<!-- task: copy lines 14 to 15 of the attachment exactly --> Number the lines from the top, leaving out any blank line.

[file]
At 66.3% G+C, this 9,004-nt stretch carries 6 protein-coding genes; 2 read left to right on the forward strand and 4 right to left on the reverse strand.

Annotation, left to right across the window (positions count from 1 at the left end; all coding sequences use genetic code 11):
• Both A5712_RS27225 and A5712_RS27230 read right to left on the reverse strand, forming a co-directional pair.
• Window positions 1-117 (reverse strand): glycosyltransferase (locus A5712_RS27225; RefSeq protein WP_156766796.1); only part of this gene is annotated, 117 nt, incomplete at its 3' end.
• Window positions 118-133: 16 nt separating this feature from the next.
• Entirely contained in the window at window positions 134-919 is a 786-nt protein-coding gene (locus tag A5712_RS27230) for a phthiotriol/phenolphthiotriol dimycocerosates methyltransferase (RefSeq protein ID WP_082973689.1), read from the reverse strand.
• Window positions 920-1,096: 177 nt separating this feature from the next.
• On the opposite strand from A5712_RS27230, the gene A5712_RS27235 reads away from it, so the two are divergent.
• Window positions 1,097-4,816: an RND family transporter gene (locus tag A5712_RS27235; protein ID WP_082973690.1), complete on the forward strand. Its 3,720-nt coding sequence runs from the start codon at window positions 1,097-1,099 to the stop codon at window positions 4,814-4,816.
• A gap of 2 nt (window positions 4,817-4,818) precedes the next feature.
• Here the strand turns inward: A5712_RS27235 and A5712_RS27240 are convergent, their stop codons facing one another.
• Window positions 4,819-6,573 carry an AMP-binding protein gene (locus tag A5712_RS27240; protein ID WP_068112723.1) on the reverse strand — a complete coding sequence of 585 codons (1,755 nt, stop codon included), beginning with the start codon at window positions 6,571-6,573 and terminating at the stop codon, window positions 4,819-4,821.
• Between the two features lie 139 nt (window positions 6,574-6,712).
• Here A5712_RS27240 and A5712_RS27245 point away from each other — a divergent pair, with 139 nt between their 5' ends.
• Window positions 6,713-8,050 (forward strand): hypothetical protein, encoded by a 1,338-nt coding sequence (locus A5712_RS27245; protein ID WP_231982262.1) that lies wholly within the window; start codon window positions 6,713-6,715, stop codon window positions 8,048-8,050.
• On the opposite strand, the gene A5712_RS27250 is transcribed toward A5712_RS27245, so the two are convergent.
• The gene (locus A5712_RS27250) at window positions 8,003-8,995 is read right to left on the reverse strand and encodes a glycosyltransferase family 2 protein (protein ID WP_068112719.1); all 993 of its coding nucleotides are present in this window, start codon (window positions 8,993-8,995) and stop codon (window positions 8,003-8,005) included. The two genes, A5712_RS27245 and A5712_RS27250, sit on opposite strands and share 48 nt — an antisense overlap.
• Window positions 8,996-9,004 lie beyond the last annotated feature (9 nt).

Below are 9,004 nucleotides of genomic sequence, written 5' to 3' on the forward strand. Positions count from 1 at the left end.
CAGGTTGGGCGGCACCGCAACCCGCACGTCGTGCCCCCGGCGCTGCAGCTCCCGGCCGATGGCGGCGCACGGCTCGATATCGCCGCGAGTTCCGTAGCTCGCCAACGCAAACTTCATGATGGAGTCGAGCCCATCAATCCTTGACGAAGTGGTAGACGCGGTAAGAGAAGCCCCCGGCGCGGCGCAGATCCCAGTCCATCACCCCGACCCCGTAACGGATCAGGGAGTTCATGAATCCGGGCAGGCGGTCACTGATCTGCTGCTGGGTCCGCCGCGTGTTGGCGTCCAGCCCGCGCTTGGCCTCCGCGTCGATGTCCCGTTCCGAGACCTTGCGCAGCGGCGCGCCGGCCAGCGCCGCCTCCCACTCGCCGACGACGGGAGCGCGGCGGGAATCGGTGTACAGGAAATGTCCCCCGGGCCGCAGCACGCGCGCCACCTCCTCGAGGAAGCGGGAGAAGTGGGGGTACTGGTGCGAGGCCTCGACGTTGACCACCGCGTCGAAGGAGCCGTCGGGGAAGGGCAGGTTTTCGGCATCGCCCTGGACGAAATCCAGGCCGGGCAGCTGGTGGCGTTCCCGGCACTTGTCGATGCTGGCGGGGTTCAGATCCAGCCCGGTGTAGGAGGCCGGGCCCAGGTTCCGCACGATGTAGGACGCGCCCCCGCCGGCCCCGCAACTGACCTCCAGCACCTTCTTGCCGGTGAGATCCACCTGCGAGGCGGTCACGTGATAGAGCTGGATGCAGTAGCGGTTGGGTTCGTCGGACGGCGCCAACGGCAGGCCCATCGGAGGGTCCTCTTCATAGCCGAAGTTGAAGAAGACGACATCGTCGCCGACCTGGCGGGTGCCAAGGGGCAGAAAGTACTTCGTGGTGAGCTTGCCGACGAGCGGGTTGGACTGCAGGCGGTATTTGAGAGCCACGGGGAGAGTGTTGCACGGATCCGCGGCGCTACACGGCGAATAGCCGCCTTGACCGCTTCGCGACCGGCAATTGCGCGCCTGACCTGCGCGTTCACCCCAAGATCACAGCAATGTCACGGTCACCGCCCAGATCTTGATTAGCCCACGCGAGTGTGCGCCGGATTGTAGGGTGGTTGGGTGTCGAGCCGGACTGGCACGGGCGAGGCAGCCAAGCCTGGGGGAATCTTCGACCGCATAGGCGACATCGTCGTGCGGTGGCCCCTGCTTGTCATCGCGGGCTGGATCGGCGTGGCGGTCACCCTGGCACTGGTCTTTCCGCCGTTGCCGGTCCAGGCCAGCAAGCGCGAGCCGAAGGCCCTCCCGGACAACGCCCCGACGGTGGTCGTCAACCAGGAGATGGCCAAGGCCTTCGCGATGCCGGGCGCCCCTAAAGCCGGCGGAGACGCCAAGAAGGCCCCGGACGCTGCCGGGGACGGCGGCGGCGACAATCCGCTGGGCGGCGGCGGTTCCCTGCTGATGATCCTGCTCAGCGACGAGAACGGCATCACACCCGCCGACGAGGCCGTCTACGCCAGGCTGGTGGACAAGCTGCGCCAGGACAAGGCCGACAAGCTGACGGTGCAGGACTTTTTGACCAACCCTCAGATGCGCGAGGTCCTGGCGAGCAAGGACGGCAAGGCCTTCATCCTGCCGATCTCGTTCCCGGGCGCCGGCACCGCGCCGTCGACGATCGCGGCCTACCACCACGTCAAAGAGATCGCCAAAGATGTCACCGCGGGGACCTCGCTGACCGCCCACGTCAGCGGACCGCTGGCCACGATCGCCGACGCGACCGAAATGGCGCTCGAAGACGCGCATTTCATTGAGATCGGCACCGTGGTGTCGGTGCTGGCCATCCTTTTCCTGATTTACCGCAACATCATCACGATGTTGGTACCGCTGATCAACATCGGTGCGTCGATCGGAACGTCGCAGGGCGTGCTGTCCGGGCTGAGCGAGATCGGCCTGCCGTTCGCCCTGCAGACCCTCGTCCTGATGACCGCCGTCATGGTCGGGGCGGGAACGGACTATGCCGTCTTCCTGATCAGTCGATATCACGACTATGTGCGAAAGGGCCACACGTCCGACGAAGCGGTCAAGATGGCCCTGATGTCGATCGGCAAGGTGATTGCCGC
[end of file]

• Here A5712_RS27240 and A5712_RS27245 point away from each other — a divergent pair, with 139 nt between their 5' ends.
• Window positions 6,713-8,050 (forward strand): hypothetical protein, encoded by a 1,338-nt coding sequence (locus A5712_RS27245; protein ID WP_231982262.1) that lies wholly within the window; start codon window positions 6,713-6,715, stop codon window positions 8,048-8,050.